Above are pencils in the 1930s "Thorobred" line in green & bronze agate. The gent's pencil has silver trim, while the lady's has gold. The lady's pencil has a brown celluloid tip, while the gent's has a black one. Both the pencils above are imprinted on the removable cap, which contains an eraser: "Waterman's /Reg. US Pat. Off. /Made in U.S.A." They use 1.1 mm lead and are characterized by a totally flat top. They are 5 and 4 & 1/2 inches respectively.
Sad to say, the lady's pencil has lost its clip, which fitted into the top like the Lady Patricia's clip (shown top-most, above). The Lady Thorobred pencil has a narrower band than the Lady Patricia, and a stubbier tip, but longer point.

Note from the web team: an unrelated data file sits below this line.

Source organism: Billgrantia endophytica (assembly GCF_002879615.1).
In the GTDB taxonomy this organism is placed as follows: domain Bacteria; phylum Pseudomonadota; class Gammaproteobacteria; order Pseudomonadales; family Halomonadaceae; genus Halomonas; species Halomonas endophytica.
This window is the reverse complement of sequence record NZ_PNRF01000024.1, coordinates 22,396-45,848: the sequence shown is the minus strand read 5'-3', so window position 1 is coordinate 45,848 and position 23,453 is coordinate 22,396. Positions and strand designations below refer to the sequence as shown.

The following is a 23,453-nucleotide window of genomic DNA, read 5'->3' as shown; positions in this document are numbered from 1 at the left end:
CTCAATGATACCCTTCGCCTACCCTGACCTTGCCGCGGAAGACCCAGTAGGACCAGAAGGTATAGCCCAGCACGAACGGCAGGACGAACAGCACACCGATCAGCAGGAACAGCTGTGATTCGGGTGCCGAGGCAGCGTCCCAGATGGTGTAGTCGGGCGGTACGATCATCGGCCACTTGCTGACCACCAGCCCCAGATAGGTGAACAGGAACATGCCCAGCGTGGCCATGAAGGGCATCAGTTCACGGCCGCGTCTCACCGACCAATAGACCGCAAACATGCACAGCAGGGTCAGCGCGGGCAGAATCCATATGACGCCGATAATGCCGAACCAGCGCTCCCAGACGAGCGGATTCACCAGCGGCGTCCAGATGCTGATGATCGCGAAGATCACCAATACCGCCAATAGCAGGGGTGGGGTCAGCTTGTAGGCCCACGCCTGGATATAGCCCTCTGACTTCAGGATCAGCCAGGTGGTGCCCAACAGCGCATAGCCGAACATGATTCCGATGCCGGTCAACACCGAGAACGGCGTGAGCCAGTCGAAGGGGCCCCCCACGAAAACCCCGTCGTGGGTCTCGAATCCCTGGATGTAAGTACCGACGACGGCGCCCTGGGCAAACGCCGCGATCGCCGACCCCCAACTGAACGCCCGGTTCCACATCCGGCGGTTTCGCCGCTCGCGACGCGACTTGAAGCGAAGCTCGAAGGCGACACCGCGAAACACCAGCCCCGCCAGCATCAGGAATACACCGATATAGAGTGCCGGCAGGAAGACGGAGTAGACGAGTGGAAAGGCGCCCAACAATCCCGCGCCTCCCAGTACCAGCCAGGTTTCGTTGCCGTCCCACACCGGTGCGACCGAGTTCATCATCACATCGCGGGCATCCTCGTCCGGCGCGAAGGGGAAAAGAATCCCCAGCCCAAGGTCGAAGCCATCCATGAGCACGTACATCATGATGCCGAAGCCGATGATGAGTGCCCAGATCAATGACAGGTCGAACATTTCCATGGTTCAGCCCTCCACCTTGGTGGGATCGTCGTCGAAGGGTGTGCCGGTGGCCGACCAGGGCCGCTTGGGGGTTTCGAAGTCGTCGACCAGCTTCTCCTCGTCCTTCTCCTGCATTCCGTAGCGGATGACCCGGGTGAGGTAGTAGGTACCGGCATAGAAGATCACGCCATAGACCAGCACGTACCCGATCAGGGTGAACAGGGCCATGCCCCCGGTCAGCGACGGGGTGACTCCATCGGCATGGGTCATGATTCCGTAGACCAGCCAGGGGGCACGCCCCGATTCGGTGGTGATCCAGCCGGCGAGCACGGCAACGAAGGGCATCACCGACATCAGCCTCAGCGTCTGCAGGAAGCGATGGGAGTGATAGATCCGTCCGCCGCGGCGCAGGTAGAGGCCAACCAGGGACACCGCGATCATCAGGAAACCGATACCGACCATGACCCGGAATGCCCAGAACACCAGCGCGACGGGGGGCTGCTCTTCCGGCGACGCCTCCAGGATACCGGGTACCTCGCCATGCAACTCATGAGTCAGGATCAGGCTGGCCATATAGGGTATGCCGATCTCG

In the 1940s, Waterman's continued to cater for both men and women with their mid-range "Commando." Here is a man's in black and a woman's in striated gold, both with gold-tone trim. While they look like repeaters, they are actually nose drive pencils, measuring 4 & 1/2 and 5 inches.
The clips fasten onto the flat tops, and have an aeronautical feel to the design. Only the clip carries the Waterman name. Although it was available, Waterman's had not yet moved to the thinner 0.9 mm lead for these pencils.
Two Waterman couples, enough for a table of bridge. Who's keeping score?
Later, I was able to find this Thorobred lady's pencil with clip intact; here it is:
See my blog about Waterman's products during the second world war: WWII and Waterman's